…and I am glad it is over.
The Hoard of the Dragon Queen and Rise of Tiamat are not my favorite modules. In fact, they are some of my least favorite modules ever. There are minimal spoilers below, but in general I don’t recommend you run the modules so what does it matter?
It is an epic storyline and in general I think it approaches the story well. There are grand councils, and epic dragon fights, and a generally good narrative tying it all together.
It has some episodes that are engaging and fun. My group enjoyed the Caravan episode most, with the Tomb of Diderius a close second. And that’s it I guess.
Now before I get into some of the specifics I do want to clarify a key element of my review. I spent $60 on the modules to run for my group. What I expect out of that $60 is to have an architected and executable adventure that requires only that I read it to be able to run it. Looking back, there are a number of ways I could have fixed the issues in the adventure, including the ending, but I don’t spend money on adventures to have to revise them.
I think this quote from Episode 7 of Rise of Tiamat (Xonthal’s Tower, p. 66) sums up much of the adventure design:
“The adventurers must deduce the correct path from among multiple shadows, but those solutions aren’t obvious or even fair.”
I about had a player mutiny when they discovered the puzzle maze was basically just a grind.
Go – Go – Go
The fate of the world is at hand, so there is no time to rest. Especially once the characters start engaging with the cult there is a this overriding sense that doom is on its way. You never feel like you can take time off to buy a magic item (let alone try to make one), work on scrolls, or scribe new spells into your spellbook.
Boss Fights A-Plenty
That’s pretty much it. It always seemed that everything was about the next boss fight, the exception being the Caravan, the Tomb of Diderius, and the Mission to Thay.
Density of Information
When the characters can encounter Rezmir (half-dragon) in Episode 6 of Hoard of the Dragon Queen, it gives guidance that Rezmir tries to avoid combat at all cost. My group, being crafty, was able to pin her down and force her to fight. It was tough, but they defeated her. What the text doesn’t say is that the Black Dragon Mask is not supposed to be on her (even though it is listed in her stat block), so naturally the group got the mask when they weren’t supposed to. There are other examples like this where there is so much information to read, and it is spread out in different parts of the book, that it becomes challenging for a DM to run it without making continuity errors. Really, there is no reason they couldn’t have added “She is not wearing the mask in this episode – the mask is at location X” to the paragraph describing that she wants to avoid a fight.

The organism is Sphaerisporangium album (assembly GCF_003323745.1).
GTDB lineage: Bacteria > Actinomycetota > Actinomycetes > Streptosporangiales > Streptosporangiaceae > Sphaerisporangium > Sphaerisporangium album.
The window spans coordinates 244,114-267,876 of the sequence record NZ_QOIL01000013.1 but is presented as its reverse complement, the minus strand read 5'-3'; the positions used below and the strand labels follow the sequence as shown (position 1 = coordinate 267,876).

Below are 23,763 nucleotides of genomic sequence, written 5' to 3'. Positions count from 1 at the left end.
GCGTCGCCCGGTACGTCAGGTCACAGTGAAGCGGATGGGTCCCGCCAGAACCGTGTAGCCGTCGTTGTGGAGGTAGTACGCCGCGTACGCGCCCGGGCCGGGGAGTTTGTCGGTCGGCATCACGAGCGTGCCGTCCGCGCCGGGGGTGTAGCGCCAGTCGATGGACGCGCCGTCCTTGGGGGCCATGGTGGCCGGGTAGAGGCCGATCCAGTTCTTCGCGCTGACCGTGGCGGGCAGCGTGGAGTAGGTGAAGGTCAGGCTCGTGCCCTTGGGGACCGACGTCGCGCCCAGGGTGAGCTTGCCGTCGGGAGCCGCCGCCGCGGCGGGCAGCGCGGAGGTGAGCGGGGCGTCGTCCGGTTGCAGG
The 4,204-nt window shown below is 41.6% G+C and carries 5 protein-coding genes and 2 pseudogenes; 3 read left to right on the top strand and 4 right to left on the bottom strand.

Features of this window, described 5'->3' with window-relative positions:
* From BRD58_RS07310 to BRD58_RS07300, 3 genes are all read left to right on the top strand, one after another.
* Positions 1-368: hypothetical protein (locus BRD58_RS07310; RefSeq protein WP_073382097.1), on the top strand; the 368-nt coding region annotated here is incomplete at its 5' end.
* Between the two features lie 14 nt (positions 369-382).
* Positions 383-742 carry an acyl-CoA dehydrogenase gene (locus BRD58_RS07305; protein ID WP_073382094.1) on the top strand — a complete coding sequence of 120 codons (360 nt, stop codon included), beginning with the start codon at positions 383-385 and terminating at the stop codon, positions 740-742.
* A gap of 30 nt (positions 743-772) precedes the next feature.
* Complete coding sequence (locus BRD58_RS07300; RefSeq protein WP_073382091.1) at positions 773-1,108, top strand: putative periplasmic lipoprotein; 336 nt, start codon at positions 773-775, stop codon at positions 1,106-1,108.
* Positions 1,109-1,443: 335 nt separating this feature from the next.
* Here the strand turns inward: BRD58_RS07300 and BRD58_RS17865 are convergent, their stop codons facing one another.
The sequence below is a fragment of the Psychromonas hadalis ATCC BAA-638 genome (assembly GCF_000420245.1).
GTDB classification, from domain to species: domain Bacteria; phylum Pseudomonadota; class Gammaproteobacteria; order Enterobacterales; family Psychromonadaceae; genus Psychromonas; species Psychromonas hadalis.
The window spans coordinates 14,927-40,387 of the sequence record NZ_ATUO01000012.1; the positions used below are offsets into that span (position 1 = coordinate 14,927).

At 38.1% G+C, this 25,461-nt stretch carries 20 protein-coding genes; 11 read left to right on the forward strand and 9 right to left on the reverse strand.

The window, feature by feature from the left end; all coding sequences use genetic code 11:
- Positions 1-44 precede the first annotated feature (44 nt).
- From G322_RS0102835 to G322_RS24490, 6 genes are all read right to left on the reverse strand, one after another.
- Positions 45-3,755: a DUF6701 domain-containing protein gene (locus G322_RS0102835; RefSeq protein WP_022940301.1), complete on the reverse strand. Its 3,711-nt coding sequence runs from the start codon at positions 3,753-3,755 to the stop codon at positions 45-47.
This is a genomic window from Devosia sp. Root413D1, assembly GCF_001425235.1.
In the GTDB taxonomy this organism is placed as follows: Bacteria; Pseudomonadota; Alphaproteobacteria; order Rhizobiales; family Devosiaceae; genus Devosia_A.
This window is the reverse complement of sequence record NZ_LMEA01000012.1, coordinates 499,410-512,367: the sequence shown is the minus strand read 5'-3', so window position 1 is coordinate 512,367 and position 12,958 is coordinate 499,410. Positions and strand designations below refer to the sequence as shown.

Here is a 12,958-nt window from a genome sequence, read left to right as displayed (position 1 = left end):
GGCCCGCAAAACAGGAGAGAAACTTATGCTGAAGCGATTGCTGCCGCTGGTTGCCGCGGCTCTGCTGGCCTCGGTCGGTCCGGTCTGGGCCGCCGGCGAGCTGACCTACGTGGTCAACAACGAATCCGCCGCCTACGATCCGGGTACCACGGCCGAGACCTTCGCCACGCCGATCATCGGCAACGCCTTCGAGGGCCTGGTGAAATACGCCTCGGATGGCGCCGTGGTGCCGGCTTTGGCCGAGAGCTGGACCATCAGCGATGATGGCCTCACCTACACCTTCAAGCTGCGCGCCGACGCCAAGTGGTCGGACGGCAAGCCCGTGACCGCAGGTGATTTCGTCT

The Final Battle
Frustrating in about every way possible. Either I am supposed to architect this grand battlefield engagement involving fiends, dragons, giants, human, elves, orcs, cultists, etc. or I just narrate through it (which I did). Then, they either find the direct path into the final battle, or they slog through one combat after another trying to work their way in.
Luckily they found a way.
So, now, we are presented with stopping the ritual or facing Tiamat. They stopped the ritual in 4 rounds. Like stop stopped. It was so anticlimactic is was stunning. They used Arcane Gate to rush Severin, killing him in a single round. They then began killing 2-3 Red Wizards per round. The ritual could not continue.
So, I decided to let Tiamat come through, weakened as per the ritual damage they had caused, and Tiamat killed them. Now, many of them ultimately survived or were raised, so the encounter with Tiamat was probably as it should have gone, but it was such a downer. It wasn’t an epic victory they had been building to over the last 6 months, or an epic defeat that showed them giving their all.
So far my read on Princes of the Apocalypse looks a lot better. However, my group is so burned out on D&D right now that we are going to play an 80’s era Champions campaign, starting with Aaron Allston’s Strike Force. That should be refreshing.